BOSTON (Reuters) - Billionaire investor Carl Icahn plans to nominate himself and three others to the board of Genzyme Corp GENZ.O, which is struggling to recover from a manufacturing crisis that lead to shortages of two of its life-saving drugs and sparked outrage from patients and investors alike.
All nine members of Genzyme’s board are up for re-election at the company’s annual meeting scheduled for May 20, and analysts expect at least one, and possibly more, of Icahn’s nominees to be elected.
“We believe the manufacturing challenges and associated impact on the business over the past year has left the Board vulnerable,” said Geoff Meacham, an analyst at J.P. Morgan.
Cambridge, Massachusetts-based Genzyme, which makes drugs for rare and chronic diseases, said on Monday it will evaluate Icahn’s nominees and make a recommendation “that is in the best interests of all of the company’s shareholders.”
Icahn’s challenge to Genzyme, one of the world’s biggest and oldest biotech companies, comes even as he is pressing for greater control at Genzyme’s cross-town rival Biogen Idec Inc (BIIB.O), an equally venerable biotech whose multiple sclerosis drug Tysabri has been dogged by safety concerns.
Genzyme has been racing — belatedly — to address criticism from investors that its compensation structure was opaque, its board lacking in independence and its accounting out of step with its peers.
It recently announced an overhaul of its compensation system and added Robert Bertolini, previously chief financial officer at drugmaker Schering-Plough Corp, to its board.
The company also hired new managers to oversee quality control and agreed to appoint Ralph Whitworth of Relational Investors, another activist shareholder, to its board. In return, Whitworth agreed to support Genzyme’s slate of nominees.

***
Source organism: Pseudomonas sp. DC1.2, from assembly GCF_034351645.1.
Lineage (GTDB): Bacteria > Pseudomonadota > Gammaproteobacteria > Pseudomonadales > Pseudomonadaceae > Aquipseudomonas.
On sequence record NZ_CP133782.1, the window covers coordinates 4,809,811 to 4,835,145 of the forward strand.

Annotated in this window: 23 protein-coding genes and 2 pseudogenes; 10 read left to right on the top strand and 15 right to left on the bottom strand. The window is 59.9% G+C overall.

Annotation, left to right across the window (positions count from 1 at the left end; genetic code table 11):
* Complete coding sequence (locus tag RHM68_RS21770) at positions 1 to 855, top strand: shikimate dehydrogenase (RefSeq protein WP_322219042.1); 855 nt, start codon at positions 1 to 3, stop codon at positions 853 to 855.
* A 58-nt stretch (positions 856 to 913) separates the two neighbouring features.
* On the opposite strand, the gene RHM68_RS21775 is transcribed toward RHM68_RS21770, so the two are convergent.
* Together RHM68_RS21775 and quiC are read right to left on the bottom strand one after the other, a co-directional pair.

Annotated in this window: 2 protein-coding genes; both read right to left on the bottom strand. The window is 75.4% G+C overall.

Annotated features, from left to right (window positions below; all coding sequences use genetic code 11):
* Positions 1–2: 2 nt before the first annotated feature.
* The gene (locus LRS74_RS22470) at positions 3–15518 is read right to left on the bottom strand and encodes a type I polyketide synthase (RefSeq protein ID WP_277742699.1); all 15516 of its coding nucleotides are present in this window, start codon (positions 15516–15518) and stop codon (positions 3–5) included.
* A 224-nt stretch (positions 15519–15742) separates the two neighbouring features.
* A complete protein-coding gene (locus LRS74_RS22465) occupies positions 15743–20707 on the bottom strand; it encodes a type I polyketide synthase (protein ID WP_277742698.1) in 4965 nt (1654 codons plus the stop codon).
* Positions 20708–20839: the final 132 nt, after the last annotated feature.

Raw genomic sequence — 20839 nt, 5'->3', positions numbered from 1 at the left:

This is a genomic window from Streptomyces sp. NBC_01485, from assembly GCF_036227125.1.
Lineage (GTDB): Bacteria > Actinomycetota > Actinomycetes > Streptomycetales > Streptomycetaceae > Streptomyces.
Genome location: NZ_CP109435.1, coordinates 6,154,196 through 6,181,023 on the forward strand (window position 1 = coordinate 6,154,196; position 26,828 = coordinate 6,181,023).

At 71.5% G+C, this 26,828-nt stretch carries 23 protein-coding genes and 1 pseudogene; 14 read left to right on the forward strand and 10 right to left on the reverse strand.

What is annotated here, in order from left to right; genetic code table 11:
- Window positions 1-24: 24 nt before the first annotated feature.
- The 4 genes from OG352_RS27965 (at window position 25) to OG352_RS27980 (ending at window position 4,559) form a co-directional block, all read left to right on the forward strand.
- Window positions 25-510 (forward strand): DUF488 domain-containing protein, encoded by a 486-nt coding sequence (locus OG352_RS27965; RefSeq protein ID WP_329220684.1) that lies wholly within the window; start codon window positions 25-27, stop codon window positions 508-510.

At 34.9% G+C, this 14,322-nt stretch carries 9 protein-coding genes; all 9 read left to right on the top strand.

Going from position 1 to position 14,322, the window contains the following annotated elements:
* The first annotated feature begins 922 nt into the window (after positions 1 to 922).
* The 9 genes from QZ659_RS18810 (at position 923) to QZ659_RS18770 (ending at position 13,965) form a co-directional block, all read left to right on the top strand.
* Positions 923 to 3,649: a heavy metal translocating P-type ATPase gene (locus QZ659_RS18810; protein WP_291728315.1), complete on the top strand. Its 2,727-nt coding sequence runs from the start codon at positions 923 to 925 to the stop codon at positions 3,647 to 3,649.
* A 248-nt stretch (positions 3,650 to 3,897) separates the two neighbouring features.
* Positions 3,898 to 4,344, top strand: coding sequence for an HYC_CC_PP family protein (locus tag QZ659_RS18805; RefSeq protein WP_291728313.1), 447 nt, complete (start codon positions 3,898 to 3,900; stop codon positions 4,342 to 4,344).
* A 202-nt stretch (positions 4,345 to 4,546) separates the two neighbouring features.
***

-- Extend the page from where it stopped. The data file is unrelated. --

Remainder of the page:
But Genzyme’s moves may be too little too late to block Icahn, who owns 4.8 million shares, or about 1.8 percent of the company.
“Investor sentiment is strongly in favor of material changes at Genzyme,” said Geoff Porges, an analyst at Sanford Bernstein, in a research note. “Many investors still question whether activists such as Relational have sufficient influence at Genzyme to change fundamental aspects of the company.”
Genzyme’s shares have fallen 22 percent over the past year, compared with a gain of 55 percent in the NYSE Arca Biotech Index.
Unlike some of its peers, whose fortunes are tied to a small handful of drugs, Genzyme has built itself into a diversified drugmaker through acquisitions.
The company’s biggest-selling product is Cerezyme, a treatment for Gaucher disease that generates annual sales of more than $1 billion. Patients with Gaucher are deficient in an enzyme that breaks down certain fats in the body — leading to organ damage and even death.
It also sells treatments for kidney disease, osteoarthritis, cancer and a product used in transplants. The company’s growth-by-acquisition strategy may now have to change.
“With potential board turnover, there is no guarantee that this approach would be carried forward,” said Meacham. “Indeed, activist focus is often toward streamlining costs and creating more strategic interest in companies as opposed to investing in fundamental business growth.”
Genzyme’s chief executive officer, Henri Termeer, said in a statement it has already shown it is open and responsive to shareholder input, and said “we welcome a constructive dialogue with Mr. Icahn.”
Icahn has not publicly outlined his strategy for Genzyme, but Whitworth has suggested in the past that Genzyme focus more tightly on its core business, which is making drugs for rare, genetic disorders, and less on costly acquisitions in unrelated areas.
Icahn has already pushed, unsuccessfully, for a sale of Biogen to a big pharmaceutical company. But concerns over the safety of Tysabri have caused potential buyers to hold back, at least for now.
Given Genzyme’s many moving parts and diverse businesses, an outright sale of the company might not be the first line of attack by activists. They might rather recommend divesting businesses that have little relation to each other.
Icahn plans to nominate himself, as well as Dr. Alexander Denner, Dr. Richard Mulligan and Dr. Steven Burakoff, to Genzyme’s board.
Mulligan, who is a professor of genetics at Harvard Medical School, and Denner, managing director of Icahn Partners, were elected to Biogen’s board last year. They were also part of the team that ran biotechnology company ImClone Systems, which Icahn seized in 2006 and sold to Eli Lilly & Co (LLY.N) in 2008 for $6.5 billion.
Burakoff is director of the Tisch Cancer Institute at Mount Sinai Medical Center.
Genzyme’s shares were down 17 cents at $55.80 in mid-morning trading on Nasdaq.
Reporting by Toni Clarke, editing by Dave Zimmerman and Gunna Dickson